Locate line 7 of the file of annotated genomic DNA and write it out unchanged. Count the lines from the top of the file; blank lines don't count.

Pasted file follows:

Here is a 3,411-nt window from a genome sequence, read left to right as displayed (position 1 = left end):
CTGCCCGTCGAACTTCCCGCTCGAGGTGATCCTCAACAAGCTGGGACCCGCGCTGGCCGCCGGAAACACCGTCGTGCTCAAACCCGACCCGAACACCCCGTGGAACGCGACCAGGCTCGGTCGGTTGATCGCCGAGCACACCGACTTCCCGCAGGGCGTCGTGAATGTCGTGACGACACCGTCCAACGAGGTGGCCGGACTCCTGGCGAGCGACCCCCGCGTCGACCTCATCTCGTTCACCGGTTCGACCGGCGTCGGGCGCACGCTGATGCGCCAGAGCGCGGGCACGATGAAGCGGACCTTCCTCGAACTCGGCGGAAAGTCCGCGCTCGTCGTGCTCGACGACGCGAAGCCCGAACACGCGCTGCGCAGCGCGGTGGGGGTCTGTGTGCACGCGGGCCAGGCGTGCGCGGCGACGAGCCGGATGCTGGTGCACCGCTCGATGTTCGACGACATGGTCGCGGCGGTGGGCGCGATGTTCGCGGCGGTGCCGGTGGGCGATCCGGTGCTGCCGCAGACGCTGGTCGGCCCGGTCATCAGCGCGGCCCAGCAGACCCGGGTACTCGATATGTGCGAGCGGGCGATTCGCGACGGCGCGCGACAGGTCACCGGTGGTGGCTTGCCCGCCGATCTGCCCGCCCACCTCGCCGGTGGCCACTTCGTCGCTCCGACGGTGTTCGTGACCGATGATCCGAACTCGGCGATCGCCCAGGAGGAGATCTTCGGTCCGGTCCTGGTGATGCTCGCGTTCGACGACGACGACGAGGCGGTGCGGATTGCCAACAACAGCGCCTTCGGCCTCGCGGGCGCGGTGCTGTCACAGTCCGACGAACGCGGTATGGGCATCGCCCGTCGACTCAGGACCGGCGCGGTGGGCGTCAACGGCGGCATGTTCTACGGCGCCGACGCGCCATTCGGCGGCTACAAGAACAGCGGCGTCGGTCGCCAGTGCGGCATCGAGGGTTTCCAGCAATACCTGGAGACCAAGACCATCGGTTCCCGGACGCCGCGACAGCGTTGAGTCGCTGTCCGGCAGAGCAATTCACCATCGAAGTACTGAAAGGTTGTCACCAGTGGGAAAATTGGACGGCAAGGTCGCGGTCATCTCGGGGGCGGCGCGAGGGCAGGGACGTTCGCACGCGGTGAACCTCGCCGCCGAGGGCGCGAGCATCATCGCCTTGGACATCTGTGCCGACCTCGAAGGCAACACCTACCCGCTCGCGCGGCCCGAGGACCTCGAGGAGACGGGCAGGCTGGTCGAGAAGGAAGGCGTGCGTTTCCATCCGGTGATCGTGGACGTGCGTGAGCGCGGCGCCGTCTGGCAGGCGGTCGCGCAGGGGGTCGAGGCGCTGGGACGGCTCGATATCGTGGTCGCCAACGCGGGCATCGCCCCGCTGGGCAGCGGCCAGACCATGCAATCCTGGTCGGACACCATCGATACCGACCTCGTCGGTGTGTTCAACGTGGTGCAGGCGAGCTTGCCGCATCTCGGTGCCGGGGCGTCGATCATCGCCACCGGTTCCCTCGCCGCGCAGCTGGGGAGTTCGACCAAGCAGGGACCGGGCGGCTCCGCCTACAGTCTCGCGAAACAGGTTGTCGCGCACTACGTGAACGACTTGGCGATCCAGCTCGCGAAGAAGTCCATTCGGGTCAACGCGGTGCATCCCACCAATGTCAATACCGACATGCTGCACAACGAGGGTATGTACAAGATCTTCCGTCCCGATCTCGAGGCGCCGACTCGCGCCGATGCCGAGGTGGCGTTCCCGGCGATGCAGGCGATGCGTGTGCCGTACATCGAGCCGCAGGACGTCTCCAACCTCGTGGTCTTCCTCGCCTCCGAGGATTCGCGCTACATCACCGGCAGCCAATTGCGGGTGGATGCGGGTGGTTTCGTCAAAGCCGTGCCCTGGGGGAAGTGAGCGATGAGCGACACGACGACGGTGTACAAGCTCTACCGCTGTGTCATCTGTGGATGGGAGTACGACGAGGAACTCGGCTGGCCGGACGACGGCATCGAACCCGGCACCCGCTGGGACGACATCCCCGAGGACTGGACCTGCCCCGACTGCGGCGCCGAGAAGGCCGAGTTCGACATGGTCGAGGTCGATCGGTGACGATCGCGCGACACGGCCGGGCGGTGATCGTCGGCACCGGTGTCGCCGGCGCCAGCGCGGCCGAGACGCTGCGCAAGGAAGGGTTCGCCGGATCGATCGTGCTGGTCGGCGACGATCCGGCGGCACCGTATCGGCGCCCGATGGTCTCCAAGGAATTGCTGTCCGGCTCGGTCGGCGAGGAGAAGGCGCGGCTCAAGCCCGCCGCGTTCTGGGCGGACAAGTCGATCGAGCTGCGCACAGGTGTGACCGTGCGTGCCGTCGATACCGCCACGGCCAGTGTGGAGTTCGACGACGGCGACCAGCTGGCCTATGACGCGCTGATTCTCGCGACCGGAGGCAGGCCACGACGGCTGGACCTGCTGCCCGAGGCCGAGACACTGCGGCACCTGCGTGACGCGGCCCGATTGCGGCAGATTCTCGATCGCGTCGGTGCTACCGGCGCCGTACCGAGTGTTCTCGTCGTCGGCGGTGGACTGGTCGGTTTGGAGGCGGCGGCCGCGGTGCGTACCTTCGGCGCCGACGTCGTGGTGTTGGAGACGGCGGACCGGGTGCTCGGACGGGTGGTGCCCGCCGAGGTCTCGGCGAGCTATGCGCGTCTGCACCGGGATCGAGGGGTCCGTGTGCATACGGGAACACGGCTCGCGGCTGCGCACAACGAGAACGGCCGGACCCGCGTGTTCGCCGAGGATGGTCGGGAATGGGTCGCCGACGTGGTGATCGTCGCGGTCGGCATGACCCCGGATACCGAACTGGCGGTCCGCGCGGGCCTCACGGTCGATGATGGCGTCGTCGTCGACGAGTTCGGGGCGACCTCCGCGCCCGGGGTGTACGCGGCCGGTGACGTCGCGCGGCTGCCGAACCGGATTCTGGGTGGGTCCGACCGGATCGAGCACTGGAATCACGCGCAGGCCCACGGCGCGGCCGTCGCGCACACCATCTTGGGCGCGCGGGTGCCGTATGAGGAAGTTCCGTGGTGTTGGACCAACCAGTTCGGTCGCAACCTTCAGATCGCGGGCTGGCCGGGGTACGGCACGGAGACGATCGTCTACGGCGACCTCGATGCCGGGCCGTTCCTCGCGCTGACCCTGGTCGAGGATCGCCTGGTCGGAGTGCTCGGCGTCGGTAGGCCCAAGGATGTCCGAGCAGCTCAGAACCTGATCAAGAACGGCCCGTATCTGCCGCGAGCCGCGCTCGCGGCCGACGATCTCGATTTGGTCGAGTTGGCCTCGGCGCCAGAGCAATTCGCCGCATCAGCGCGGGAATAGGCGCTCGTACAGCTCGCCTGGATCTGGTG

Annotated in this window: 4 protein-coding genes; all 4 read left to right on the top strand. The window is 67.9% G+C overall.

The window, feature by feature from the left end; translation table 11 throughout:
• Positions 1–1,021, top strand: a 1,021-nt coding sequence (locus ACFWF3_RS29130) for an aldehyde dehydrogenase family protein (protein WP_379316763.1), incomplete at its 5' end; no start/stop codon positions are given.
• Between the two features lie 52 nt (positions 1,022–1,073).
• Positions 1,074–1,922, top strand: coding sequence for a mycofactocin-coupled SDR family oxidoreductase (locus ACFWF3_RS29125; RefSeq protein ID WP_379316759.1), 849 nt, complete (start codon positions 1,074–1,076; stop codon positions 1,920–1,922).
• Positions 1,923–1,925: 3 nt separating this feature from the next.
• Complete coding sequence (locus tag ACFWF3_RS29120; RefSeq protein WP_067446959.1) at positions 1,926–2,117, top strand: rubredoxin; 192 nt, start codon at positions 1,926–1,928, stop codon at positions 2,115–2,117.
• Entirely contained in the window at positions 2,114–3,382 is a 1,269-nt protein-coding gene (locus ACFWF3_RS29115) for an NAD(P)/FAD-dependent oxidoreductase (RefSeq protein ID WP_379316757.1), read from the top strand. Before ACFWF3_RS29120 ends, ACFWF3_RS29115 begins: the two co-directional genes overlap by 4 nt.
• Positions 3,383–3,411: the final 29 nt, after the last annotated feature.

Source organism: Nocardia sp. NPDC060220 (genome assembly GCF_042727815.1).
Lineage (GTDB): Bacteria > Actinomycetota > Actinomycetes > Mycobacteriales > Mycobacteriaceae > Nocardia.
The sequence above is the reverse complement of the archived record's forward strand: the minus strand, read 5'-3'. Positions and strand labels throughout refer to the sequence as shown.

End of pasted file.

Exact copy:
• Positions 1,074–1,922, top strand: coding sequence for a mycofactocin-coupled SDR family oxidoreductase (locus ACFWF3_RS29125; RefSeq protein ID WP_379316759.1), 849 nt, complete (start codon positions 1,074–1,076; stop codon positions 1,920–1,922).